Could They Pay YOU to Take Out a Loan?

  • Shutting it down
  • Another oil revolution?
  • 2016 conference update

Three times each week (Monday, Wednesday, and Friday), I record a short video, which we post to our social media pages.

You can check out today’s video on The Daily Reckoning Facebook page here.

In preparation for the video, and after we shoot the video, I’ll often chat with Dan (the chap from our marketing team who organises all this stuff) about the latest stuff going on in the market.

Not surprisingly, the recent focus has been on interest rates. That’s understandable when the Reserve Bank of Australia (RBA) has cut the cash rate to a record low of 1.75%.

It’s also understandable when the top news stories on Bloomberg include headlines such as:

‘RBA to Cut Cash Rate Two More Times in 2016, Nomura Predicts’

And…

‘Negative RBA Rate on Radar as Fund Manager BT Predicts Cut to 1%’

[Needle scratches off record]

Negative interest rates in Australia! What the heck?

We thought Australia was different to everywhere else, due to the sound financial management of the economy, low levels of government debt, and a ‘battling Aussie’ mentality.

Apparently not.

As Bloomberg notes in one of those stories:

BT Investment Management predicts the Reserve Bank of Australia will cut its cash rate to 1 percent and could even take the benchmark below zero as inflation and economic growth disappoint.

For those folks who say it couldn’t happen, they may care to remember that, not so long ago, the idea of central banks printing money at will and buying their own government’s bonds would have seemed a crazy notion.

Today, it’s a generally accepted practice. To the extent that we doubt if any mainstream analyst would blink an eyelid if the RBA announced a money-printing program as soon as tomorrow.

That was the context of today’s video for our social media channels…that central banks are taking rates lower, and even taking them into negative territory.

Remember, in 2014 there wasn’t a single dollar of government debt anywhere in the world that was yielding less than 0%. Today, there is over US$7 trillion of government debt worldwide yielding less than 0%.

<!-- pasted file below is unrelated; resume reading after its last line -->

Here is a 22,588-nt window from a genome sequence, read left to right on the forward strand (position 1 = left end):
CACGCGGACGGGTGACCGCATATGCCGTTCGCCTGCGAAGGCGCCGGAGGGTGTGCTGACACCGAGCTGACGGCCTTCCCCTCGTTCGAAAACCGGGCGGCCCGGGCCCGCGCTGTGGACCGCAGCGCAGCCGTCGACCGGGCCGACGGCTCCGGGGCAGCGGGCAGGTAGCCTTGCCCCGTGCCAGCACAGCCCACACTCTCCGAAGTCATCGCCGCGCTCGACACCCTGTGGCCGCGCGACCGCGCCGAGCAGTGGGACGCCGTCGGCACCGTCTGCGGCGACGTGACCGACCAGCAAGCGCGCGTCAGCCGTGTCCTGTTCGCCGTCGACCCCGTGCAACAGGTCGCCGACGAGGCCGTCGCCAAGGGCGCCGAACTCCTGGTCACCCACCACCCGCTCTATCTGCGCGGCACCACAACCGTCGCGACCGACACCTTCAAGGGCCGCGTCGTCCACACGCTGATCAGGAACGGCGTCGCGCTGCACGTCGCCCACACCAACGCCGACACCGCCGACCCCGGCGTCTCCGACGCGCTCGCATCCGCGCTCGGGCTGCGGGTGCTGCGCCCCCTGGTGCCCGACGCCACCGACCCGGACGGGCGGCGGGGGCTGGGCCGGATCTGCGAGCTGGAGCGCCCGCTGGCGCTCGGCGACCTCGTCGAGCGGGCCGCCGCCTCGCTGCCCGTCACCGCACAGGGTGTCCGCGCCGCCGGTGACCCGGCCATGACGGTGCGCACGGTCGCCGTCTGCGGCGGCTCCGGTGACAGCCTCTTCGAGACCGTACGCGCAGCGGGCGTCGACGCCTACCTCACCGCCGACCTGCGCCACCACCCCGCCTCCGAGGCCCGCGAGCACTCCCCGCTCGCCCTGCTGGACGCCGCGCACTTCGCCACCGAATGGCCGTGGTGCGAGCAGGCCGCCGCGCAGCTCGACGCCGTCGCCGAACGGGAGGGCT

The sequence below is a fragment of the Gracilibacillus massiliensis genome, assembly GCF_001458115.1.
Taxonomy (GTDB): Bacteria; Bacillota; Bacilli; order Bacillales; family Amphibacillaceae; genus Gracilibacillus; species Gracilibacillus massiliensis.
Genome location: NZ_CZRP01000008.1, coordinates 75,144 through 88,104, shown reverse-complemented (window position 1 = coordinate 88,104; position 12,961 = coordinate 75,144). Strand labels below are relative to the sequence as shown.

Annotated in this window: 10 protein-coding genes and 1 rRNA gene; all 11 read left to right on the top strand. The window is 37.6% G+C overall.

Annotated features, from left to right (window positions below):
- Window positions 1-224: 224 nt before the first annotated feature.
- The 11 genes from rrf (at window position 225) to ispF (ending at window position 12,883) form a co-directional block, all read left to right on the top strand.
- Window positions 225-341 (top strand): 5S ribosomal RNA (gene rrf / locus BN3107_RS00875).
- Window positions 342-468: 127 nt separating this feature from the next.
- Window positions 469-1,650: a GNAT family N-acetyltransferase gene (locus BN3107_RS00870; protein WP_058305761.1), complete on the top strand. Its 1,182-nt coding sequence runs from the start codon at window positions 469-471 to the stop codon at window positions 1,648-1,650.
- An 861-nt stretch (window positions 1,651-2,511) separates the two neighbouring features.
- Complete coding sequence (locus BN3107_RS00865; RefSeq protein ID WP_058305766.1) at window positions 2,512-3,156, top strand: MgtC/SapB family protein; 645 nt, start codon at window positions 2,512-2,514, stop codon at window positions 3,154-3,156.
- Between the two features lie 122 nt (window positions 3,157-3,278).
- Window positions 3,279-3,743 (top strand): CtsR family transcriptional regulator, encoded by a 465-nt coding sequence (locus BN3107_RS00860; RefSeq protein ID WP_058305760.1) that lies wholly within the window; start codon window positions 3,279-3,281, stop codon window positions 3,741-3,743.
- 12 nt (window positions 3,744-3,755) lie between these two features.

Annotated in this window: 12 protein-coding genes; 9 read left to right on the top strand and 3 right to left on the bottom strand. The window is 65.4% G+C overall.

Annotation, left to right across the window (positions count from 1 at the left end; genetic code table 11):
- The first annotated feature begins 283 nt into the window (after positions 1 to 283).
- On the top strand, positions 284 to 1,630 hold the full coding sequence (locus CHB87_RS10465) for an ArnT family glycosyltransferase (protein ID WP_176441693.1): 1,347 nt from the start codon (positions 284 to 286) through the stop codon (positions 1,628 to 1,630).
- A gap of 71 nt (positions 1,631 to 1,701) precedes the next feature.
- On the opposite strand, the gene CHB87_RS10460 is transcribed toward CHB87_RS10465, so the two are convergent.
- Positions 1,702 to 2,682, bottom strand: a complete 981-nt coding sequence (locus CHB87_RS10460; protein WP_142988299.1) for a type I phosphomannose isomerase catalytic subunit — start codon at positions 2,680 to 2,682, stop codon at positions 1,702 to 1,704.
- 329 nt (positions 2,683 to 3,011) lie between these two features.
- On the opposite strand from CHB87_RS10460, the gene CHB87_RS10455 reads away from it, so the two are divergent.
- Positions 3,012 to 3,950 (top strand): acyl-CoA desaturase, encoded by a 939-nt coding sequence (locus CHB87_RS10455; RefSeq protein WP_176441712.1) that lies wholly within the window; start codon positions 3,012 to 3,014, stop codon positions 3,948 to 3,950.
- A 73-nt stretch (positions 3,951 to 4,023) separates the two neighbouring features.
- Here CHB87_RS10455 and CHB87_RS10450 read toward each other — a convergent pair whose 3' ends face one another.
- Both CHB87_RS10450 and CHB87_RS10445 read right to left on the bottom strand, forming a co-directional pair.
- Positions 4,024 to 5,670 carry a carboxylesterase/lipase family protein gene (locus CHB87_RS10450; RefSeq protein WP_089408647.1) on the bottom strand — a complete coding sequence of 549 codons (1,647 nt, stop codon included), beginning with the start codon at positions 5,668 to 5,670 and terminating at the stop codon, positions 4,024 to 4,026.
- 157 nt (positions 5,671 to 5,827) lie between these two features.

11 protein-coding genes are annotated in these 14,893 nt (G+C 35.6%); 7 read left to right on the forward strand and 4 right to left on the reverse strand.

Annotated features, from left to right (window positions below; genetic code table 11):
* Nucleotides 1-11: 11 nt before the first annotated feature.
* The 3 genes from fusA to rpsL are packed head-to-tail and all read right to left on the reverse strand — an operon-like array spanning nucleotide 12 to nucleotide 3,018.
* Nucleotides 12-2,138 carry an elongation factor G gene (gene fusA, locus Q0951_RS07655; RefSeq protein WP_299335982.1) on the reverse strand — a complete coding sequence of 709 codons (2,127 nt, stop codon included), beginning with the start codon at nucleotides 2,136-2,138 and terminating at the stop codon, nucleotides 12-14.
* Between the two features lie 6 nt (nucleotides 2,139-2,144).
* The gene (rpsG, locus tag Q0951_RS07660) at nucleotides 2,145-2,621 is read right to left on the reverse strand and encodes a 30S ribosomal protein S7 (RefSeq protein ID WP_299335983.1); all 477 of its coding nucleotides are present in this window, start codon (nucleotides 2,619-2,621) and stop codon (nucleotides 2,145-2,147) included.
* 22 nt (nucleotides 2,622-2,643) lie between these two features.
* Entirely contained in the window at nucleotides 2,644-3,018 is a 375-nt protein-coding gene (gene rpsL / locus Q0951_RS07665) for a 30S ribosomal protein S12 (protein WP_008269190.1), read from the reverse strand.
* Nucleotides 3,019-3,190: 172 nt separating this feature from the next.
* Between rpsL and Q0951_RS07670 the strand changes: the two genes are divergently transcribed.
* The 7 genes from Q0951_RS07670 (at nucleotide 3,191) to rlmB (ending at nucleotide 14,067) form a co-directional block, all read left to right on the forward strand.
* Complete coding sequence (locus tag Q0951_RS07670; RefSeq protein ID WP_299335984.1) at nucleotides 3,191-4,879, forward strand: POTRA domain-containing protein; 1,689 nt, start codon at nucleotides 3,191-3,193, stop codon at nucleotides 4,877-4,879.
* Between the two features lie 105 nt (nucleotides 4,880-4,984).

In Australia, a 10-year government bond currently yields 2.3%. Shorter dated two-year bonds yield 1.6%. How long before that eventually reads with a minus sign before it?

Perhaps not long. The trend appears to be clear. Governments and central banks are doing their darnedest to induce inflation. Their current method is to cut interest rates.

Many Western economies now have negative interest rates on bonds, and some are even considering imposing negative interest rates on bank savings accounts. The abolition of cash is part of this plan, forcing people to only hold electronic ‘cash’ in a bank account, which the government and/or central bank can debit as an ‘interest charge’ on savers.

The rationale being that, if savers know the bank will charge them interest for holding money in their account, there will be an incentive to spend. This (the argument goes) will help spur an economic recovery.

But what if that doesn’t work? To be frank, we don’t expect it to work. In that case, what’s next?

This is where Dan, our marketing man, offered his take on what could happen next: banks will pay you for taking out a loan.

To say that we fell back into a chair on hearing those words would be an accurate statement. It was as close to a ‘eureka’ moment as we’ve had in a long while.